2. Not that I have a dog in this fight, but no – being able to pull off a role-playing game primarily designed to give law students some resume fodder does not tell us anything meaningful about following similar practices in real life.

    1. But depending how Zoom is set up, both technologically and legally, what it does do is give law students something they can literally put into their resumes.

      What are the implications, both good & bad, of prospective employers actually being able to watch the student’s moot court presentation? This would bring grading to a completely new dimension, wouldn’t it?

      1. What are the implications, both good & bad, of prospective employers actually being able to watch the student’s moot court presentation? This would bring grading to a completely new dimension, wouldn’t it?

        The same way making hiring decisions based on 1L grades does, perhaps.

        1. I’ve volunteered, over the years, to judge my law school’s moot court. I’ve seen about 100 students, over time. I thought it definitely gave me insight into their, general, overall abilities. If I were hiring, being able to see a student’s moot court would be more useful than 99% of the actual job interviews I’ve done and had. Of course moot court will tell me almost nothing about what sort of lawyer you will be 5 years down the road. But it will tell me something about your current ability to analyze cases, present yourself in a courtroom, etc.. And that ain’t nothing.

          1. And what would stop a law firm from doing it’s own moot court as a form of interview?

            1. Hmm. Nothing, of course. But with moot court, students prepare A LOT, in advance. Tens of hours, for the best-prepared students. It’s hard for me to imagine a student having the time to prepare for, say, 10 hours, for an interview with one law firm. Almost impossible for me to imagine her having the time to prepare for 20 hours, for interviews with 2 law firms (each firm, of course, will have its own question(s)). Absolutely impossible to imagine this student being able to spend 90 hours preparing for interviews with 9 firms.

              Makes much more sense for students to prepare for their own school’s moot court (they can devote as much or as little time as they want, of course), and then their performance can shared with any prospective firm that finds value in looking at the tape.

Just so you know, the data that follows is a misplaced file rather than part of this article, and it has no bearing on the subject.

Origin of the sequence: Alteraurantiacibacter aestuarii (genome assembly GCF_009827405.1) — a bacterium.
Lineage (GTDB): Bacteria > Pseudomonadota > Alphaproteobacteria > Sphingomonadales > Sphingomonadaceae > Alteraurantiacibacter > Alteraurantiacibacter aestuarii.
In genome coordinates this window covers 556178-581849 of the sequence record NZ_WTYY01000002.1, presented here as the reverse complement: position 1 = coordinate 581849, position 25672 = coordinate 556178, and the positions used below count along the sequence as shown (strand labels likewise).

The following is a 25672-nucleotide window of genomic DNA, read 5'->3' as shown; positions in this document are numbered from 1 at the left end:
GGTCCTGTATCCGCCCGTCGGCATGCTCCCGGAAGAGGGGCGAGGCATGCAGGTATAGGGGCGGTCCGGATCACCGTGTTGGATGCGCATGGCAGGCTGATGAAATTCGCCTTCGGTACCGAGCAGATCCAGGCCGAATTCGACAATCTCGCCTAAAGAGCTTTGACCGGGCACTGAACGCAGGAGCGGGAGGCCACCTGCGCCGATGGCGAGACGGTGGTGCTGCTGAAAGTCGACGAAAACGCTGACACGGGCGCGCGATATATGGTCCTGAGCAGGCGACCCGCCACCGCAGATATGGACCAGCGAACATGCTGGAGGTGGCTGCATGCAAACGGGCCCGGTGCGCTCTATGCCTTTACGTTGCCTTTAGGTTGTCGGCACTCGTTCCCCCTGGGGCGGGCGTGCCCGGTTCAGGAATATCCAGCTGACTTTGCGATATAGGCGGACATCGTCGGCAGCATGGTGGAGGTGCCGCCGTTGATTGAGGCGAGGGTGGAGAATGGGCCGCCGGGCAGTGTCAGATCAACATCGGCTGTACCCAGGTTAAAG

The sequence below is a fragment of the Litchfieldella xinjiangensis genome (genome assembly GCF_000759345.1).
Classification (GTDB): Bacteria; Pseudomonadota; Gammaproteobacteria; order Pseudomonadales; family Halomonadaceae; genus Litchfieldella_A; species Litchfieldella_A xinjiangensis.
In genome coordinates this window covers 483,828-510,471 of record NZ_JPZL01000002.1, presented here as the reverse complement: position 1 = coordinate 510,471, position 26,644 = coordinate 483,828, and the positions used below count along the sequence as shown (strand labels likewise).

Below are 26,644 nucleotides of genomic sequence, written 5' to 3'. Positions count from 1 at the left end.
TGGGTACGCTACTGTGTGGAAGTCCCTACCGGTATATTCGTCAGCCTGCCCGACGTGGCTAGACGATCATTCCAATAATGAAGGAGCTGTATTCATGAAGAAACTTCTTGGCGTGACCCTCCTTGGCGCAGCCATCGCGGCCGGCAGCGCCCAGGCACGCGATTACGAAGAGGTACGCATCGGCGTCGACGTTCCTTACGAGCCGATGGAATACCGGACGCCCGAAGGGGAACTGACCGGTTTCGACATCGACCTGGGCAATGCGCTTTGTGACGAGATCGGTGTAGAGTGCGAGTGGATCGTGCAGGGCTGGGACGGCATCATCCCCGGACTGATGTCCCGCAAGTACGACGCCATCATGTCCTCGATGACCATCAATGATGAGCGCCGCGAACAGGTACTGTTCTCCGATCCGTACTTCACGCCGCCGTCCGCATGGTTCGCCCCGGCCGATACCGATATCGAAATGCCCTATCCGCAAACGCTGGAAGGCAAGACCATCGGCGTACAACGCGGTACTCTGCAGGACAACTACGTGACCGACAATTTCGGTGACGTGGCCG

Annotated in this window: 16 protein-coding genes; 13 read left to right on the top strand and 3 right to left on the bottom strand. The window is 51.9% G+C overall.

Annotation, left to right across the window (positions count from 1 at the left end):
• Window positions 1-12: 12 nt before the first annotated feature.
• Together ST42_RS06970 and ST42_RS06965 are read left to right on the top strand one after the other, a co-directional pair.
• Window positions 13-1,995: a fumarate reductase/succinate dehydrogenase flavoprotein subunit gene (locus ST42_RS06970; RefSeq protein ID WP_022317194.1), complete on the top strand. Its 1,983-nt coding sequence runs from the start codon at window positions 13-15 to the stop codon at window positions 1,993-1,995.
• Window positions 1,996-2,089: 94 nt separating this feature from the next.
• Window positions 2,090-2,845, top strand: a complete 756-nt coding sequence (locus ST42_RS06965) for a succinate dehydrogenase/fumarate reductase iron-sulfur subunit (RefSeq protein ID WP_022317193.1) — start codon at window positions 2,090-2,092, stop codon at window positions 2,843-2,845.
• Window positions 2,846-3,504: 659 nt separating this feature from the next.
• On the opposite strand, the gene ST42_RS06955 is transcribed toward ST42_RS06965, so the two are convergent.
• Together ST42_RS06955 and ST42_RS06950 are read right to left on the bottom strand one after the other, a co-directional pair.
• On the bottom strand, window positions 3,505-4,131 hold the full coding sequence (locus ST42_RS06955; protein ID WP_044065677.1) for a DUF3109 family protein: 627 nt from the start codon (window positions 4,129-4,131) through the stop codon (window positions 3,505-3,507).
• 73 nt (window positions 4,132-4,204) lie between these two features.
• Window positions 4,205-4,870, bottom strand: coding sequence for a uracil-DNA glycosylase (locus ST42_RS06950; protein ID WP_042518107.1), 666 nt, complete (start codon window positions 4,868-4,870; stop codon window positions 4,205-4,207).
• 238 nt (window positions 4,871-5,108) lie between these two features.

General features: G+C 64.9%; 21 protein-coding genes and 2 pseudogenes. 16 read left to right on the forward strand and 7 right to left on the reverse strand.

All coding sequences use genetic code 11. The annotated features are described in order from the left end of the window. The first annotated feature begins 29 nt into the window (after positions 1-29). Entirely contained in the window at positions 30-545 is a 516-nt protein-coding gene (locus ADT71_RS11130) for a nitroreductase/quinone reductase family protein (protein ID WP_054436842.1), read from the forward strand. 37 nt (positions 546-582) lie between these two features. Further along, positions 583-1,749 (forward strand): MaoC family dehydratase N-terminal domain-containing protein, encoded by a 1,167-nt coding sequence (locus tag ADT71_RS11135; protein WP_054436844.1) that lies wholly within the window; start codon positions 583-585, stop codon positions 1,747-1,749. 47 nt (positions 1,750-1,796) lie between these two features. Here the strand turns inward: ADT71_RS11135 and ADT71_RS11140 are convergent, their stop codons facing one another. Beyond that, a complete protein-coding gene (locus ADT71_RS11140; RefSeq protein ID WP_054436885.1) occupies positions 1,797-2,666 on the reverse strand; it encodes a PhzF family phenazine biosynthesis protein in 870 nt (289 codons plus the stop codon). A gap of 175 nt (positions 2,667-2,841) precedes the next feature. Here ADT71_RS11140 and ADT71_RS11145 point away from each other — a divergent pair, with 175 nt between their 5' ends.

(I asked my old law school, for at least 20 years, why these moot court are not routinely taped. For the students’ own use, in job interviews. And for the school’s own use . . . in my Trial Advocacy class, it would have been great if our teacher could have shown us small snippets of past performances, as examples of What To Do, and Things To Avoid. My suggestion never got any traction…just a few decades of polite smiles and repeated, “Interesting idea. We’ll look into it.”)

              1. Um – would you as a student considering moot court, consent to a video of your performance being used potentially to teach other students on what not to do? Or to aid future employers to evaluate your abilities?

                Moot court might be a good educational experience for the students who do it, but basing hiring decisions on who “wins” them is essentially just rewarding whoever came to law school with the right skill set. It’s arbitrary and unfair.

                1. Fair question.
                  As a law student, I would have absolutely no problem with the school using video of me, say, 2 years later and thereafter. (i.e., after I had graduated). From a legal standpoint, I think there would be no problem with a school saying to its students, “Part of the deal of doing moot court (Trial Advocacy, etc) is that you agree to be taped, to be used to help teach future students, after you graduate.”

                  Now, maybe there would be some pushback by students. But it’s been my experience that students doing moot court are relatively confident about their legal abilities, as compared to the rest of their law school peers. And after a year or so, it would be just a given, and non-controversial.

                  (It does seem more technologically difficult to do for law firms. A school would probably need a full-time worker whose job would be to take the tapes, and edit them, so each student who wanted would get his or her highlight reel, which could be distributed to law firms that wanted to see them.)

          2. I thought it definitely gave me insight into their, general, overall abilities.

            Without any independent way to understand what their “general, overall abilities” actually were, this is just open speculation.

            If I were hiring, being able to see a student’s moot court would be more useful than 99% of the actual job interviews I’ve done and had.

            Right – it’s resume fodder.